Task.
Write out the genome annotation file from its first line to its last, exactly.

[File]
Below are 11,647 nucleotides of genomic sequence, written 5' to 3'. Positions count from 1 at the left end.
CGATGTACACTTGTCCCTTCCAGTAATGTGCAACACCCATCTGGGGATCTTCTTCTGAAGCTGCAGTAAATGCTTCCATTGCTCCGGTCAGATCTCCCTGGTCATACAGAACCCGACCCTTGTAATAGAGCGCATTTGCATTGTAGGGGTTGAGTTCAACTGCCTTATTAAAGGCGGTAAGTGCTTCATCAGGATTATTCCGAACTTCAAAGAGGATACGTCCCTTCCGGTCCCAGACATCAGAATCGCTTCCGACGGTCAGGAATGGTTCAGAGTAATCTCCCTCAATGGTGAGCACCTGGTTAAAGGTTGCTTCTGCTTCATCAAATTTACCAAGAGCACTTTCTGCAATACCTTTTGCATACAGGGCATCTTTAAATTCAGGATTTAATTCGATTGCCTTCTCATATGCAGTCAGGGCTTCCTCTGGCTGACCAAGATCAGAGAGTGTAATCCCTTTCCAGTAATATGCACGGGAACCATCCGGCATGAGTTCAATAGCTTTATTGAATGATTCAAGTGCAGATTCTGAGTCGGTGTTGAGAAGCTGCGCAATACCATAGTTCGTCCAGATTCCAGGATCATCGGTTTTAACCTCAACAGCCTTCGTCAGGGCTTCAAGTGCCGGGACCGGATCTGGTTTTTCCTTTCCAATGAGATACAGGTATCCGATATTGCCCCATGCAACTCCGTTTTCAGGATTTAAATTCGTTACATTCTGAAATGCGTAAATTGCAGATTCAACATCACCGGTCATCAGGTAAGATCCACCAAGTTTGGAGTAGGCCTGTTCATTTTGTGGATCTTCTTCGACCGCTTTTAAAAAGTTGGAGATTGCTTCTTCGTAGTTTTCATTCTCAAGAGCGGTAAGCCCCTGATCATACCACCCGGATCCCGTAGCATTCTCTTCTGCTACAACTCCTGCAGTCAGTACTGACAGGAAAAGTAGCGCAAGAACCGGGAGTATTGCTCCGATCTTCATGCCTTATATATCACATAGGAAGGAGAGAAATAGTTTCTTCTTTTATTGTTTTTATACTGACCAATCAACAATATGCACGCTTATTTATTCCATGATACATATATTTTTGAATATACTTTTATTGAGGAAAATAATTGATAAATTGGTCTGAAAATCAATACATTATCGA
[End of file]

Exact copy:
Below are 11,647 nucleotides of genomic sequence, written 5' to 3'. Positions count from 1 at the left end.
CGATGTACACTTGTCCCTTCCAGTAATGTGCAACACCCATCTGGGGATCTTCTTCTGAAGCTGCAGTAAATGCTTCCATTGCTCCGGTCAGATCTCCCTGGTCATACAGAACCCGACCCTTGTAATAGAGCGCATTTGCATTGTAGGGGTTGAGTTCAACTGCCTTATTAAAGGCGGTAAGTGCTTCATCAGGATTATTCCGAACTTCAAAGAGGATACGTCCCTTCCGGTCCCAGACATCAGAATCGCTTCCGACGGTCAGGAATGGTTCAGAGTAATCTCCCTCAATGGTGAGCACCTGGTTAAAGGTTGCTTCTGCTTCATCAAATTTACCAAGAGCACTTTCTGCAATACCTTTTGCATACAGGGCATCTTTAAATTCAGGATTTAATTCGATTGCCTTCTCATATGCAGTCAGGGCTTCCTCTGGCTGACCAAGATCAGAGAGTGTAATCCCTTTCCAGTAATATGCACGGGAACCATCCGGCATGAGTTCAATAGCTTTATTGAATGATTCAAGTGCAGATTCTGAGTCGGTGTTGAGAAGCTGCGCAATACCATAGTTCGTCCAGATTCCAGGATCATCGGTTTTAACCTCAACAGCCTTCGTCAGGGCTTCAAGTGCCGGGACCGGATCTGGTTTTTCCTTTCCAATGAGATACAGGTATCCGATATTGCCCCATGCAACTCCGTTTTCAGGATTTAAATTCGTTACATTCTGAAATGCGTAAATTGCAGATTCAACATCACCGGTCATCAGGTAAGATCCACCAAGTTTGGAGTAGGCCTGTTCATTTTGTGGATCTTCTTCGACCGCTTTTAAAAAGTTGGAGATTGCTTCTTCGTAGTTTTCATTCTCAAGAGCGGTAAGCCCCTGATCATACCACCCGGATCCCGTAGCATTCTCTTCTGCTACAACTCCTGCAGTCAGTACTGACAGGAAAAGTAGCGCAAGAACCGGGAGTATTGCTCCGATCTTCATGCCTTATATATCACATAGGAAGGAGAGAAATAGTTTCTTCTTTTATTGTTTTTATACTGACCAATCAACAATATGCACGCTTATTTATTCCATGATACATATATTTTTGAATATACTTTTATTGAGGAAAATAATTGATAAATTGGTCTGAAAATCAATACATTATCGA